Sometimes we throw ideas into the wind in our classroom and hope for the best. Even when we are intentional there are times that we just don’t know what will happen when we pass the baton to the kids.
But this is a risk we must take because keeping control for ourselves, grossly limits the students’ learning experiences, and for what? Our own comfort and ease of instruction?
Students must be put into a position of control over their own learning if we truly hope to make them life-long learners who are intrinsically motivated. By giving them opportunities to get involved in the design process, we allow them to show themselves that they are in fact capable of this task without our help.
Starr Sackstein, COO of Mastery Portoflio previously had the opportunity to experiment in her own classroom letting students rewrite the shape of a Shakespeare unit and the students didn’t disappoint. There were several ideas worth considering, but the one the class voted on, even replaced the one assignment that Ms. Sackstein was most confident about.
Although a little uncomfortable about the idea of just throwing out what Ms. Sackstein knew had worked in the past, she took her own advice and said yes to their idea, and let go of her own.
With previous classes, Starr had broken the play into pieces and completed activities with different acts, making sure to really dig deeply into all, getting a nuanced and robust experience with Shakespeare. However, this particular class wasn’t like classes she had in the past, and therefore things needed to change.”
Once the assignment was replaced Ms. Sackstein began working with the group of students who came up with the elected idea to design an assessment that went along with their new assignment.
As we sat down together, they will fleshed out the directions they felt needed to be constructed, and together we selected the standards the assessment addressed. Thinking about the end result first, Starr and her students planned backward to really break down and benchmark the assignment sheet so that all students were responsible for something unique. The design process also helped the students determine the appropriate success criteria.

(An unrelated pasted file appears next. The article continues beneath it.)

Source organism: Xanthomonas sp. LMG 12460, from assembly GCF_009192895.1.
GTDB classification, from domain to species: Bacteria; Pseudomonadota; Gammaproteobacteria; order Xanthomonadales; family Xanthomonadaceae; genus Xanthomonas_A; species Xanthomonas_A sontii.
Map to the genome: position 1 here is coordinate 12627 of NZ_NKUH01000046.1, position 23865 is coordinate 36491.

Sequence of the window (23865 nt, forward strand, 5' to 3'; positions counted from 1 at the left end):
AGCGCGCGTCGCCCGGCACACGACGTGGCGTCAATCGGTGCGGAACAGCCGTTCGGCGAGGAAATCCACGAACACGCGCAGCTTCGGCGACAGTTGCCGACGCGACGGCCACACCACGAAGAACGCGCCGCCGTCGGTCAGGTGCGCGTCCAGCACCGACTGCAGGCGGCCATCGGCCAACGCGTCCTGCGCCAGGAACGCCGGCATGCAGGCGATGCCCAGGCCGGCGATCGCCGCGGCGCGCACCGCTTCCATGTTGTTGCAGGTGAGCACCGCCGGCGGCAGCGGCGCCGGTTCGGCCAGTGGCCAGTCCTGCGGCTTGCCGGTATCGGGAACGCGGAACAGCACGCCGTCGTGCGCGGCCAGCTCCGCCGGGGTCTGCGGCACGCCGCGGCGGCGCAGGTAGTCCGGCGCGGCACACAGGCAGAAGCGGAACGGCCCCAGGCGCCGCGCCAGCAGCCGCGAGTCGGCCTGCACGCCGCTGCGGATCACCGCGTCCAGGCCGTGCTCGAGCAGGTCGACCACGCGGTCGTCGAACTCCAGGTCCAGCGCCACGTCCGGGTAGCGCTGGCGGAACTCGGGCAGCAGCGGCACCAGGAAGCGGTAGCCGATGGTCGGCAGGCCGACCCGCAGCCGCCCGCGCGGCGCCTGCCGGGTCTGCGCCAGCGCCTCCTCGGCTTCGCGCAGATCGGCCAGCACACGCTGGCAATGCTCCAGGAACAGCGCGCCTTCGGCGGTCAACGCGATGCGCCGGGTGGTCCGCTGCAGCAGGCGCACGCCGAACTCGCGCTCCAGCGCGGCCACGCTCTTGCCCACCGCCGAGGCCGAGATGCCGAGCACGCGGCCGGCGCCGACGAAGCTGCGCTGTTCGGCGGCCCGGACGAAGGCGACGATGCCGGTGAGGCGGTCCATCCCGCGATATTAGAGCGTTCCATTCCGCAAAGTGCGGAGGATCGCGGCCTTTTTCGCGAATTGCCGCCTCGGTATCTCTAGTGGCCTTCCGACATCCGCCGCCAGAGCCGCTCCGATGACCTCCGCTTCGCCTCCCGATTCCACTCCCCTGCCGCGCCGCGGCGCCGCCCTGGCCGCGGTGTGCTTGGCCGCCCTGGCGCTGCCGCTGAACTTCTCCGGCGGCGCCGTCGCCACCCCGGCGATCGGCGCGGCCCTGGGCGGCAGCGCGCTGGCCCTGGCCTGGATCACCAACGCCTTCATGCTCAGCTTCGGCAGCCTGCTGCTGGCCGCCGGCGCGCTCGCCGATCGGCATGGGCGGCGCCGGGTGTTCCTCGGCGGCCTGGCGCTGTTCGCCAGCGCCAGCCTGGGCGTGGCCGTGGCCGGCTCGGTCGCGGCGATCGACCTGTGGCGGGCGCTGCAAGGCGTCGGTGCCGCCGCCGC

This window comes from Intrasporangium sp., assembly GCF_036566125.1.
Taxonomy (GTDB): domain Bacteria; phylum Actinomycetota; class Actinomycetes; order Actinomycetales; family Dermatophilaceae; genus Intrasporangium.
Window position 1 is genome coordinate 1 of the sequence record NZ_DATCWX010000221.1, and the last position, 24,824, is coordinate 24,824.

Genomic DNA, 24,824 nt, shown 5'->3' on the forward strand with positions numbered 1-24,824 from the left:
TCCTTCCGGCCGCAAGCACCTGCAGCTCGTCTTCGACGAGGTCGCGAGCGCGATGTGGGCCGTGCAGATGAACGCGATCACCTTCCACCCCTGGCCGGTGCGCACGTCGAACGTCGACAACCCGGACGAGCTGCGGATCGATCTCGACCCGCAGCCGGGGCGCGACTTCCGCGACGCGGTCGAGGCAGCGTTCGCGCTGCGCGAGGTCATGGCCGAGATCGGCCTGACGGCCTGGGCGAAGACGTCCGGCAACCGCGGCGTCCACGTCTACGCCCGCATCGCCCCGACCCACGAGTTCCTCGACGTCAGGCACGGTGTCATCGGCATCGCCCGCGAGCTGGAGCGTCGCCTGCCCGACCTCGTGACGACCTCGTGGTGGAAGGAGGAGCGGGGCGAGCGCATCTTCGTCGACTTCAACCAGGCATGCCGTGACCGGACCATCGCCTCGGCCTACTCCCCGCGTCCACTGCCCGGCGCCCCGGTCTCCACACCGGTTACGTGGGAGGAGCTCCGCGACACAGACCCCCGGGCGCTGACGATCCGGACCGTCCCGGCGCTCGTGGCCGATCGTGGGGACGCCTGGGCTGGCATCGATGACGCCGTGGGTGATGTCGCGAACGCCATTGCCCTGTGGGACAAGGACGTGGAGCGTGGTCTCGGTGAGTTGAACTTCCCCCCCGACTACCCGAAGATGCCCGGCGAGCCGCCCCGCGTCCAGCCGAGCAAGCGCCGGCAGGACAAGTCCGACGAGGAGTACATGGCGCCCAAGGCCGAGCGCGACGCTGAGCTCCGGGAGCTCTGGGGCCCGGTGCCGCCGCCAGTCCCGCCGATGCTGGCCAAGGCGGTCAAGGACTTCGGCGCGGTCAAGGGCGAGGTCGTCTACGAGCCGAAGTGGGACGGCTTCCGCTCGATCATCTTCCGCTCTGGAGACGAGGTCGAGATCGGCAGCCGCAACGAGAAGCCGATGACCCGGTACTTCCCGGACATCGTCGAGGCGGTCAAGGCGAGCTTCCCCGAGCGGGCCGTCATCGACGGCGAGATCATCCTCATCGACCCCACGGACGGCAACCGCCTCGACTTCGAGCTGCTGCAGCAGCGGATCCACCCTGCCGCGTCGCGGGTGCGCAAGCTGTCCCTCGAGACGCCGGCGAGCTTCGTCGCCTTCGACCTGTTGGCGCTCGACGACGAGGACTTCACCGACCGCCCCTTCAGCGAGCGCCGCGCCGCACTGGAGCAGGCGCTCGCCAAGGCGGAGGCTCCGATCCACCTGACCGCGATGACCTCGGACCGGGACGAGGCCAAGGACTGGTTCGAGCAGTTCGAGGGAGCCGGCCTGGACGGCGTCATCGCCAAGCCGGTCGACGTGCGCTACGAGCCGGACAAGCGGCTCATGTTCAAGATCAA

The premise is that each group of three was given a character from the play (sticking with 11 of the main characters) and the students psychoanalyzed their assigned character. Using the text from the play, they determined actions and motivations and conducted research to develop a diagnosis and possible treatments. After the foundational work was complete, the student groups used their findings to begin a new project making a screencast or video of therapy sessions that unraveled the experience for the watcher spanning the length of the play.
At the end of the unit, the students participated in a gallery walk. During the walk, students displayed their own work and celebrated the learning of their classmates. Next, the students reflected on what they took away from the assignment.
This assignment was more complicated than the ones Ms. Sackstein had originally planned but it provided students an opportunity to explore ideas outside of the curriculum that may spark interest for their final research papers.
It’s a win-win because the class was excited by the opportunity to design a project and take a chance with a student-directed choice. As a teacher, Ms. Sackstein enjoyed learning more about her students than she would have with the original assignments, and let’s face it, different is sometimes more exciting for everyone.
At Mastery Portfolio we believe in providing opportunities for students to be in control of their learning. At every age and at every level, children are capable of making good choices, but we have to give them opportunities to practice while we watch actively to ensure they are all getting what they need.
Additionally, Mastery Portfolio’s MasteryBook helps teachers and students keep track of student progress and authentic conversations regarding mastery and student growth. Our communication tool makes it possible to engage students in creating their own learning path to meet their own goals.
In what ways can you empower students today to ensure that each of them gets an opportunity to take a meaningful risk? Please share
*This post originally ran on Starr Sackstein’s Education Week Teacher blog in February of 2016.